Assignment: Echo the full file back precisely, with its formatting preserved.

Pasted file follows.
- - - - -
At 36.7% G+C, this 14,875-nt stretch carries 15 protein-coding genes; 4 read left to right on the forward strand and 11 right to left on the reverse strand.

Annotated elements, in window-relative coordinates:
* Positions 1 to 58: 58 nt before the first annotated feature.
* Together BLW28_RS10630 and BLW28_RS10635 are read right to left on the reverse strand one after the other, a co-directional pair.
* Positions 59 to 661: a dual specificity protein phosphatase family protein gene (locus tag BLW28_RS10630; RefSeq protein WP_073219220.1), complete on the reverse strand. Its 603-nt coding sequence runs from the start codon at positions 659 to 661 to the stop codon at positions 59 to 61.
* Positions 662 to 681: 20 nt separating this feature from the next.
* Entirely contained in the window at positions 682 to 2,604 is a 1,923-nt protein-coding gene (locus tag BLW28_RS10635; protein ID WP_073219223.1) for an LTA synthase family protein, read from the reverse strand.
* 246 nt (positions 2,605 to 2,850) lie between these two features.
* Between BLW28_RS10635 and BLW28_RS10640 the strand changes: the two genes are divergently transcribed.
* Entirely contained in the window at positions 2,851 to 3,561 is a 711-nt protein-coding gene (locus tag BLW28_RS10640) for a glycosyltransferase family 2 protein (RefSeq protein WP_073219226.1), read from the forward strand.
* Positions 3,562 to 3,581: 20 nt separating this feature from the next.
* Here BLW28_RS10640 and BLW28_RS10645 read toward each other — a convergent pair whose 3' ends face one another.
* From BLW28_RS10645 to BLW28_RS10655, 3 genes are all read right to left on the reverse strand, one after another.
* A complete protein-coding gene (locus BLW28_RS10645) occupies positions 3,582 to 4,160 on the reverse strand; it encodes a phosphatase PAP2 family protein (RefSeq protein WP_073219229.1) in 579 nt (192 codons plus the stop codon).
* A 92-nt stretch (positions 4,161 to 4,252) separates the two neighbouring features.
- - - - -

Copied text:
At 36.7% G+C, this 14,875-nt stretch carries 15 protein-coding genes; 4 read left to right on the forward strand and 11 right to left on the reverse strand.

Annotated elements, in window-relative coordinates:
* Positions 1 to 58: 58 nt before the first annotated feature.
* Together BLW28_RS10630 and BLW28_RS10635 are read right to left on the reverse strand one after the other, a co-directional pair.
* Positions 59 to 661: a dual specificity protein phosphatase family protein gene (locus tag BLW28_RS10630; RefSeq protein WP_073219220.1), complete on the reverse strand. Its 603-nt coding sequence runs from the start codon at positions 659 to 661 to the stop codon at positions 59 to 61.
* Positions 662 to 681: 20 nt separating this feature from the next.
* Entirely contained in the window at positions 682 to 2,604 is a 1,923-nt protein-coding gene (locus tag BLW28_RS10635; protein ID WP_073219223.1) for an LTA synthase family protein, read from the reverse strand.
* 246 nt (positions 2,605 to 2,850) lie between these two features.
* Between BLW28_RS10635 and BLW28_RS10640 the strand changes: the two genes are divergently transcribed.
* Entirely contained in the window at positions 2,851 to 3,561 is a 711-nt protein-coding gene (locus tag BLW28_RS10640) for a glycosyltransferase family 2 protein (RefSeq protein WP_073219226.1), read from the forward strand.
* Positions 3,562 to 3,581: 20 nt separating this feature from the next.
* Here BLW28_RS10640 and BLW28_RS10645 read toward each other — a convergent pair whose 3' ends face one another.
* From BLW28_RS10645 to BLW28_RS10655, 3 genes are all read right to left on the reverse strand, one after another.
* A complete protein-coding gene (locus BLW28_RS10645) occupies positions 3,582 to 4,160 on the reverse strand; it encodes a phosphatase PAP2 family protein (RefSeq protein WP_073219229.1) in 579 nt (192 codons plus the stop codon).
* A 92-nt stretch (positions 4,161 to 4,252) separates the two neighbouring features.